Robert Browning forgets own verses in first poem ever recorded

By January 22, 2020January 23rd, 2020News, Poetry, Video

Robert Browning is said to be the first poet to have his poem recorded onto wax cylinder by Thomas Edison, only to forget the verses in How They Brought the Good News from Ghent to Aix.

Only a few months before his death in 1889 Browning attended a party held by Rudolf Lehmann where he was asked to speak into the Edison Talking Machine. He began reciting his galloping, urgent poem How They Brought the Good News from Ghent to Aix but no sooner had he began, he faltered, stammered, and apologised for forgetting his own words.

The audio from the cylinder is rough but we can hear as he begins his poem with great energy only to then hesitate, and apologise. “I forget it… er,” Browning stammers, attempts to restart but stops again, saying: “I… I am most terribly sorry that I can’t remember my own verses. But one thing that I will remember all my life is the astonishing sensation produced upon me by your wonderful invention.”

On the first anniversary of Browning’s death, December 12th 1890, members of the London Browning Society gathered to listen to the recording.

H. R. Haweis recounted the “extraordinary séance” in the London Times:

“Today was the anniversary of Robert Browning’s death at Venice, and at 5 o’clock in the afternoon, in singular commemoration of it, an event unique in the history of science and of strange sympathetic significance took place at Edison house. The voice of the dead man was heard speaking. This is the first time that Robert Browning’s or any other voice has been heard from beyond the grave. It was generally known that Colonel Gouraud had got locked up in his safe some words spoken by the poet … at the house of Rudolph Lehmann, the artist. But up to yesterday the wax cylinder containing the record had never been made to yield up its secret … the small white wax cylinder containing the record carefully wrapped in wool was produced, and, on being put upon the machine, the voices at Rudolph Lehmann’s house on the night of April 7, 1889, were accurately reproduced … while in breathless silence the little, awed group stood round the phonograph, Robert Browning’s familiar and cheery voice suddenly exclaimed: “Ready?””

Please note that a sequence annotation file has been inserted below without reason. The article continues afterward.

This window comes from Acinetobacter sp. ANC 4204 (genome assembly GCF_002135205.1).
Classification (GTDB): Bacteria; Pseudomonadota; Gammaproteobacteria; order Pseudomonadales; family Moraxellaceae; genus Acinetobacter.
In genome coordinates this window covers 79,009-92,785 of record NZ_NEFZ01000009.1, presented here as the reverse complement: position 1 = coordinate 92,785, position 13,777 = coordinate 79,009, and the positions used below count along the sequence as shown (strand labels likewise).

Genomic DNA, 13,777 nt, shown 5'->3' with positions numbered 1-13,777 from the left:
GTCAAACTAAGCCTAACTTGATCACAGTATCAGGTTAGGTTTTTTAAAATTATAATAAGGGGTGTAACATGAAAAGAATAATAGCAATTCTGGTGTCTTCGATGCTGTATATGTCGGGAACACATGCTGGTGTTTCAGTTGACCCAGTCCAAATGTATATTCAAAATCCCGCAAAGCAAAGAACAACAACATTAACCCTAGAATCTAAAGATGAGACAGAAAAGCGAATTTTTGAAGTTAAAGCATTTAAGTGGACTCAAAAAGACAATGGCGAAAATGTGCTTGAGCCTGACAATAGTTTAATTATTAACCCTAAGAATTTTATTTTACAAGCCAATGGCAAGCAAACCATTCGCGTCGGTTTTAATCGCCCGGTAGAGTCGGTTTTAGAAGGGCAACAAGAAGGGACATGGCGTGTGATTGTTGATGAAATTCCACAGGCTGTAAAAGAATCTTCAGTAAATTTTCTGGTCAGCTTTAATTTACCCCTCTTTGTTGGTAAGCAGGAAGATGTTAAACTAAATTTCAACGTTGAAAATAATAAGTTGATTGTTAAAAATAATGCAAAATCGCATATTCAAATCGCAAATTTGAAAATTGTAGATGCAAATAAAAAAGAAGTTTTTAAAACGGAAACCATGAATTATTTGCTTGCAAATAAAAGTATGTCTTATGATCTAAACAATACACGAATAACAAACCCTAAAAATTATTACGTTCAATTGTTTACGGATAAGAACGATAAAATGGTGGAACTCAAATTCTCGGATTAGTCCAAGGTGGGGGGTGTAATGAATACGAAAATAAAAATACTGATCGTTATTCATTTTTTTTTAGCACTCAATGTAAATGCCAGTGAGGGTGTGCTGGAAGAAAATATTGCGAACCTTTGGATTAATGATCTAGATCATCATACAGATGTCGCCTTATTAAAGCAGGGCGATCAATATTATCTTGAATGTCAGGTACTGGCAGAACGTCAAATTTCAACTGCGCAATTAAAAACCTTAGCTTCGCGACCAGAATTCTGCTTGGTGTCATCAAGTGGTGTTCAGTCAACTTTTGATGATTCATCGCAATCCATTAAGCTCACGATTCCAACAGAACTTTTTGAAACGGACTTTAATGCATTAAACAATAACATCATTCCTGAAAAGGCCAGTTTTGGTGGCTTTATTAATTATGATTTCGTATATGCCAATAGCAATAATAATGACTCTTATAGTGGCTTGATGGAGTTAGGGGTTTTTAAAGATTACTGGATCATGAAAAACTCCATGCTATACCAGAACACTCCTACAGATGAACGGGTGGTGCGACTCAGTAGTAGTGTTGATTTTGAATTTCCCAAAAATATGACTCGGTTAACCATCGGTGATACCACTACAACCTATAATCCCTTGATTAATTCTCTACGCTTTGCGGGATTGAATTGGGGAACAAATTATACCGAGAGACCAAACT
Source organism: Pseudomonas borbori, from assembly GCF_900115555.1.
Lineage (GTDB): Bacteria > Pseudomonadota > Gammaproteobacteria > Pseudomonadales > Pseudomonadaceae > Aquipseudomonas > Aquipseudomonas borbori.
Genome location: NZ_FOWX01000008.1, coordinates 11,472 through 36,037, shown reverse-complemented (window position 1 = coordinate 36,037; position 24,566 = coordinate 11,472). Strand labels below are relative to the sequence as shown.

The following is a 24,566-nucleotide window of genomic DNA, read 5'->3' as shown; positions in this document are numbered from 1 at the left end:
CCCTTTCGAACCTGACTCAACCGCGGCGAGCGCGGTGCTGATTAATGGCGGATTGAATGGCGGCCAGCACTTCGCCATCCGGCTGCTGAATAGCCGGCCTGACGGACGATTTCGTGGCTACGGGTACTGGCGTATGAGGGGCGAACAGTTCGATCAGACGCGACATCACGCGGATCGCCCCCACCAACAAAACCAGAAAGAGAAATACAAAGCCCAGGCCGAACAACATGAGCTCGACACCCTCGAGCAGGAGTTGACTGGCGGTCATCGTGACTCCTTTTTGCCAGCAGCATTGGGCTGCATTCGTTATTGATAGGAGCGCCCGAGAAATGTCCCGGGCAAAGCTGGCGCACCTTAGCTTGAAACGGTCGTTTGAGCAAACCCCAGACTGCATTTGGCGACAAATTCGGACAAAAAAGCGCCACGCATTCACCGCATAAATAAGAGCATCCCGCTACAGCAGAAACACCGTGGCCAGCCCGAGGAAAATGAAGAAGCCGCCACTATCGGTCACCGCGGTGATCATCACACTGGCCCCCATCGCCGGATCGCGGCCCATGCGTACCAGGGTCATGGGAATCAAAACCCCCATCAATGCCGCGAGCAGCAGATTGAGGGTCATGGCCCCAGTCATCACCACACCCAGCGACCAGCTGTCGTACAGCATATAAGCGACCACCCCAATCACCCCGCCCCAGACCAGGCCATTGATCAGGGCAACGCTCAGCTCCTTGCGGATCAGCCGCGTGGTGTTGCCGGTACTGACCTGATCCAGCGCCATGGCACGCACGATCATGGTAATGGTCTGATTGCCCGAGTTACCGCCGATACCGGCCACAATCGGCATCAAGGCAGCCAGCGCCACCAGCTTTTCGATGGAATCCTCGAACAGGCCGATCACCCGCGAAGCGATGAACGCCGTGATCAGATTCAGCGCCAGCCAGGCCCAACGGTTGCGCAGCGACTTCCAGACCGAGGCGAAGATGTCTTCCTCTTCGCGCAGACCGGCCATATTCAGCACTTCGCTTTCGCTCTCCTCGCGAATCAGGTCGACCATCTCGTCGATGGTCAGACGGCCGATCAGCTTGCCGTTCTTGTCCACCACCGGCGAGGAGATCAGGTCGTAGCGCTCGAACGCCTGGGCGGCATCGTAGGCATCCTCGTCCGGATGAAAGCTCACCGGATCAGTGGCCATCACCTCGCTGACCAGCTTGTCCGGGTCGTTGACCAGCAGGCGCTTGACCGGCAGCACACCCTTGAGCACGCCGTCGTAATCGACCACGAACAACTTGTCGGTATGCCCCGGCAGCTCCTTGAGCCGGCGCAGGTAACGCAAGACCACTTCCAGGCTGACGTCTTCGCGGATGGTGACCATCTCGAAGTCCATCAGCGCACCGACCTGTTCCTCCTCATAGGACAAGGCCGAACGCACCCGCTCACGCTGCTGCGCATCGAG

Poor Browning’s sister, Sarianna, did not find it so amusing: “Poor Robert’s dead voice to be made interesting amusement!” she wrote to a friend. “God forgive them all. I find it difficult.”

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